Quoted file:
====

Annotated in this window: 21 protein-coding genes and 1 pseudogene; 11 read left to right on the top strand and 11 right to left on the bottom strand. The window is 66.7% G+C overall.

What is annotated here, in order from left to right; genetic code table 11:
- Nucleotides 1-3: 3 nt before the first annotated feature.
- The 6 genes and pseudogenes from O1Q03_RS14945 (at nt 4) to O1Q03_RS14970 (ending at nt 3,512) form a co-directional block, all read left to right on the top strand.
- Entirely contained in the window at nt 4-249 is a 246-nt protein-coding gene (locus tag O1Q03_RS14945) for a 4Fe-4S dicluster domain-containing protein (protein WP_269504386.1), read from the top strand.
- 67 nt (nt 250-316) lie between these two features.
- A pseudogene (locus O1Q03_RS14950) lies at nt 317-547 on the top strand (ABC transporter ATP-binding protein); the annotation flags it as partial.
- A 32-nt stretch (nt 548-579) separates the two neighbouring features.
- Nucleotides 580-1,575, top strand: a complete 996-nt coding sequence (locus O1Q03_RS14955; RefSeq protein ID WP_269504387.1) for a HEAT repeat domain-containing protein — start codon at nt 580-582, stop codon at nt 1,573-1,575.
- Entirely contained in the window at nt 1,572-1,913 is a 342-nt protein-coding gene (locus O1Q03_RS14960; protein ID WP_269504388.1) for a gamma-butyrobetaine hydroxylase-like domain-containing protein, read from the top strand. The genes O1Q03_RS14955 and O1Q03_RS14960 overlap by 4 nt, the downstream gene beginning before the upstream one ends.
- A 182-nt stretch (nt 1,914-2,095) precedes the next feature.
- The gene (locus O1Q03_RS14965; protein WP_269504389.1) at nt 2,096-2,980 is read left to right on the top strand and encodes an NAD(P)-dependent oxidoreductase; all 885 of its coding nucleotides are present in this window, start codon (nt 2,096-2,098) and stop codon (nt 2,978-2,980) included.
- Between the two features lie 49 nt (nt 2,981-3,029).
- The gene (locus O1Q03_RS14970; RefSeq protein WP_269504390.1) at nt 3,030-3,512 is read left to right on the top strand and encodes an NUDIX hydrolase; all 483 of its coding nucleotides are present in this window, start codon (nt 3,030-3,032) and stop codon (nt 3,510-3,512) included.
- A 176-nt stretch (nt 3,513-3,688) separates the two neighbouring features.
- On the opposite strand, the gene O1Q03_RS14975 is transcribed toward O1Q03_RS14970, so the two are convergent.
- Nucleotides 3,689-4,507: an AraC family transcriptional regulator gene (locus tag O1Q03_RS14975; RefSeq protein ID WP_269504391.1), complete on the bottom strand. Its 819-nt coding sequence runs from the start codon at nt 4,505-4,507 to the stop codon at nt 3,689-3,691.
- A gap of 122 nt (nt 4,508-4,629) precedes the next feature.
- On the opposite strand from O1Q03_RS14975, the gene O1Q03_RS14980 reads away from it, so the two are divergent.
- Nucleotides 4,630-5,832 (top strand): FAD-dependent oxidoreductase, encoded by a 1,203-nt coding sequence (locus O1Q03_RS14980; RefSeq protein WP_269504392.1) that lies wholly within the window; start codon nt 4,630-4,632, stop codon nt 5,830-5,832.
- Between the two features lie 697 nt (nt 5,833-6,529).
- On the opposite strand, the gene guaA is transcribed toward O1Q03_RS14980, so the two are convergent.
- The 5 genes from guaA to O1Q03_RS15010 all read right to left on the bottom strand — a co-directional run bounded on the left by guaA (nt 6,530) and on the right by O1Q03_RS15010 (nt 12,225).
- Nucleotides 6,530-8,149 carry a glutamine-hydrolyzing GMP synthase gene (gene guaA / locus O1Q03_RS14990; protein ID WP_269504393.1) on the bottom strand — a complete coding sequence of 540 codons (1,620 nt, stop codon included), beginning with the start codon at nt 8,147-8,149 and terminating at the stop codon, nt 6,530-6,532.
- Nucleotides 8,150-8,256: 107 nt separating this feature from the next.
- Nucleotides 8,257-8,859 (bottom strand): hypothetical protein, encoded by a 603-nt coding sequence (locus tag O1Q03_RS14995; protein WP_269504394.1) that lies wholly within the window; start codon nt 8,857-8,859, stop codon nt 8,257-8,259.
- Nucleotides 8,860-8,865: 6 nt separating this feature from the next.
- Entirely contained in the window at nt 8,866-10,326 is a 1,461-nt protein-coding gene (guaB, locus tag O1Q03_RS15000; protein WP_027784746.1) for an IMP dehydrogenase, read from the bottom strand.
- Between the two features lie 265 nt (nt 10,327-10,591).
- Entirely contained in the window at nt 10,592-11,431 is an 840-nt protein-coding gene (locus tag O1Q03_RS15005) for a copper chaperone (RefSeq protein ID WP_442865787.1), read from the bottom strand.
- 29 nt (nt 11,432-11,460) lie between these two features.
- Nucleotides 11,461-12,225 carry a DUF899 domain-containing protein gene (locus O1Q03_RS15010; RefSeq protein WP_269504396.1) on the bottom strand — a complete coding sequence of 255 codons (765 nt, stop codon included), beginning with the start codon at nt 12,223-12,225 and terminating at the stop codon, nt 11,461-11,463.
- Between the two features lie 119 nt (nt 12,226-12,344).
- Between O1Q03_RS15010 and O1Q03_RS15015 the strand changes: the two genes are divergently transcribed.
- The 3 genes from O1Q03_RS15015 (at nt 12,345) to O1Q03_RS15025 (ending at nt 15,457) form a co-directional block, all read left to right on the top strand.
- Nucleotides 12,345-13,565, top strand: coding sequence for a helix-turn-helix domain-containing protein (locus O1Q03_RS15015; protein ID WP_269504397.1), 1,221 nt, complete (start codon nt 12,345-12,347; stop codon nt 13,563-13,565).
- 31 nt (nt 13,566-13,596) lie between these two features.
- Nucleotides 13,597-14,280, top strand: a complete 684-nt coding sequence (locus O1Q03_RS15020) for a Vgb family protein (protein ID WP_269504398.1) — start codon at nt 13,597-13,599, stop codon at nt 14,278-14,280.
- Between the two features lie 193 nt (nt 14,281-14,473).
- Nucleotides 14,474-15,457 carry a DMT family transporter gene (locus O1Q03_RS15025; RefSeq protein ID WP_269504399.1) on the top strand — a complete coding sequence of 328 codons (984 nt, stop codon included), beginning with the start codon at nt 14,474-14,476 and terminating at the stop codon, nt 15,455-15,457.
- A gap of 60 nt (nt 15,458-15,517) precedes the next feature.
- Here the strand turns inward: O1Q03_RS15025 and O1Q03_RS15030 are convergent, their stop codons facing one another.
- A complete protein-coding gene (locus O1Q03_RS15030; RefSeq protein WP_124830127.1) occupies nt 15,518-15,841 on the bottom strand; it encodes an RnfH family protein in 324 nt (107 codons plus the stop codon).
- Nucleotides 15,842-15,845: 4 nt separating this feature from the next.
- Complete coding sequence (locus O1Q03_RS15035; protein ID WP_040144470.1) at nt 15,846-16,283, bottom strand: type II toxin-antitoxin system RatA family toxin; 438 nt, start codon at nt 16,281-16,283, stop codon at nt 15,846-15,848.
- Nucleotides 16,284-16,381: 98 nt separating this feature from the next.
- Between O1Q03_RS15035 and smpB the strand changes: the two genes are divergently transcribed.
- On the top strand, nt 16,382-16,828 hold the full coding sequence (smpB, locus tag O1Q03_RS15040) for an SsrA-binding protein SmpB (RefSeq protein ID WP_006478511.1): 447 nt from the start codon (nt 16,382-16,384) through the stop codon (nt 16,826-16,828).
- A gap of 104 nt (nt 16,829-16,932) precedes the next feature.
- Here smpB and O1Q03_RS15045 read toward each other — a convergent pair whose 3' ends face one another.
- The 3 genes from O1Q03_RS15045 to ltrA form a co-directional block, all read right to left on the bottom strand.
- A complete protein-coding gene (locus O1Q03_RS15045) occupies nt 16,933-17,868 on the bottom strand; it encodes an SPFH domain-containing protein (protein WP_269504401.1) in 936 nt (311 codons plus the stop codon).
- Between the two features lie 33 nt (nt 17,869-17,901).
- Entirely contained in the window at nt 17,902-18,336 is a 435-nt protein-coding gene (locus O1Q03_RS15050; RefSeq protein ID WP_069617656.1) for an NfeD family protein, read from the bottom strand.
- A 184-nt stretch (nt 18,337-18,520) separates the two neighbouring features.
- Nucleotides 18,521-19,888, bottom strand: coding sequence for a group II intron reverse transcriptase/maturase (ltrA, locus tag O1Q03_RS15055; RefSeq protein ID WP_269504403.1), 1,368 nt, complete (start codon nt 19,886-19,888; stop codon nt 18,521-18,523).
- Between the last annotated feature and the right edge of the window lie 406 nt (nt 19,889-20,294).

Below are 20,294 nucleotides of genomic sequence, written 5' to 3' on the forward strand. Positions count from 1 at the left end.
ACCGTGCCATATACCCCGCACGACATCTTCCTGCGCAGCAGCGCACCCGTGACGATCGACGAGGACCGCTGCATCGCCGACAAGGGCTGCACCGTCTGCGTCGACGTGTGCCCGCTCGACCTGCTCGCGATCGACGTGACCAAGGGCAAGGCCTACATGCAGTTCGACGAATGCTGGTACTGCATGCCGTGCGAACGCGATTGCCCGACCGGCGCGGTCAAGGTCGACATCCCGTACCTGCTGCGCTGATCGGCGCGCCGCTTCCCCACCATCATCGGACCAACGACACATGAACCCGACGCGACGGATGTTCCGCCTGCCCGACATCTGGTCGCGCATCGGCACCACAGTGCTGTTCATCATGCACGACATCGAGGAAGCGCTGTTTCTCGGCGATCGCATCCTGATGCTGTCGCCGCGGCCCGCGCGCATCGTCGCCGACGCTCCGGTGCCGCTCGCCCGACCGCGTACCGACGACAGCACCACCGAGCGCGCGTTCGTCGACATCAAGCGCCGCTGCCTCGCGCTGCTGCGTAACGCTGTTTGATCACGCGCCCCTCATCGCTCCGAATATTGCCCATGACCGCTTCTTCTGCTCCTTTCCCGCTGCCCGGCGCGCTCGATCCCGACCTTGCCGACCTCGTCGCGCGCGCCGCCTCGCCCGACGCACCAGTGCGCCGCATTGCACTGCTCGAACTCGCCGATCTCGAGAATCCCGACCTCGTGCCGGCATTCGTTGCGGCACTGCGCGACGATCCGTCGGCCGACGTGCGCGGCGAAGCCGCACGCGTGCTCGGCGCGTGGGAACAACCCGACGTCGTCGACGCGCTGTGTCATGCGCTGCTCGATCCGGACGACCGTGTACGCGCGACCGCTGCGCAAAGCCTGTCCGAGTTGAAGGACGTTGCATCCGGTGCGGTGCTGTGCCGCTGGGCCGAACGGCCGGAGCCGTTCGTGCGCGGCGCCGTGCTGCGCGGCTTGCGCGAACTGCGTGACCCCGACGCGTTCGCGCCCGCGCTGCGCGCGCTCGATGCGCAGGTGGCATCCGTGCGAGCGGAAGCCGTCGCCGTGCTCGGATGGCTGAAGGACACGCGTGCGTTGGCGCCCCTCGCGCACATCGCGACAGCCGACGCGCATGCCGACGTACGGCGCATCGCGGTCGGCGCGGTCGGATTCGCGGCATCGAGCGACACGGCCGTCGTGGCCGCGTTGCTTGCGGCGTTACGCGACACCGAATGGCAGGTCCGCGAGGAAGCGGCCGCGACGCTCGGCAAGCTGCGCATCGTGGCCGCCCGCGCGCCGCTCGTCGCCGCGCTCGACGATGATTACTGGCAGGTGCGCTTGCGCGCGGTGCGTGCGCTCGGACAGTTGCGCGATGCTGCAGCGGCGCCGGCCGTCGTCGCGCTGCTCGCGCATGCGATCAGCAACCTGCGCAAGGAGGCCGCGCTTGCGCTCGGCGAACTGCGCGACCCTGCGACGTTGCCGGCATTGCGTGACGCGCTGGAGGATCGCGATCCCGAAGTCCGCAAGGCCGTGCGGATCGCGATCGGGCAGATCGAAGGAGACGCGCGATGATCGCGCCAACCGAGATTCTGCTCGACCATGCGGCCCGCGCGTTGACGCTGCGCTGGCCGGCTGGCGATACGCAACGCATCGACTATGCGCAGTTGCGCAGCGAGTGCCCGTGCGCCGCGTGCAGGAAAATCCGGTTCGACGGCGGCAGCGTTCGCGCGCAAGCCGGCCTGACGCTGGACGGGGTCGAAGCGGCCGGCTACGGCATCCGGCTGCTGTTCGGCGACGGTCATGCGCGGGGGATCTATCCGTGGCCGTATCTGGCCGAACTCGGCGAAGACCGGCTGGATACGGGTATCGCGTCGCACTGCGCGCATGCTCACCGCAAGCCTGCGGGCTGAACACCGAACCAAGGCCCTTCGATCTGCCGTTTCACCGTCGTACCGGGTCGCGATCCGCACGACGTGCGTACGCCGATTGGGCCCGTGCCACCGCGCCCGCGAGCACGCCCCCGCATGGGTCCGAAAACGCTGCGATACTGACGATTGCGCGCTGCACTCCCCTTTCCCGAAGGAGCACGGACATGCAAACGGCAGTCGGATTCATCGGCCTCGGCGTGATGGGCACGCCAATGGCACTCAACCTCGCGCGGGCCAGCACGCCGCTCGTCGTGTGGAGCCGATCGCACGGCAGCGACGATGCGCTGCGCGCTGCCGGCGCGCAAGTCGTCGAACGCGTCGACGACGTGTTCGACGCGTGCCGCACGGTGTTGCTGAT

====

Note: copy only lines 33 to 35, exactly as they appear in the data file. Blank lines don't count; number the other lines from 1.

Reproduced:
- Between the two features lie 119 nt (nt 12,226-12,344).
- Between O1Q03_RS15010 and O1Q03_RS15015 the strand changes: the two genes are divergently transcribed.
- The 3 genes from O1Q03_RS15015 (at nt 12,345) to O1Q03_RS15025 (ending at nt 15,457) form a co-directional block, all read left to right on the top strand.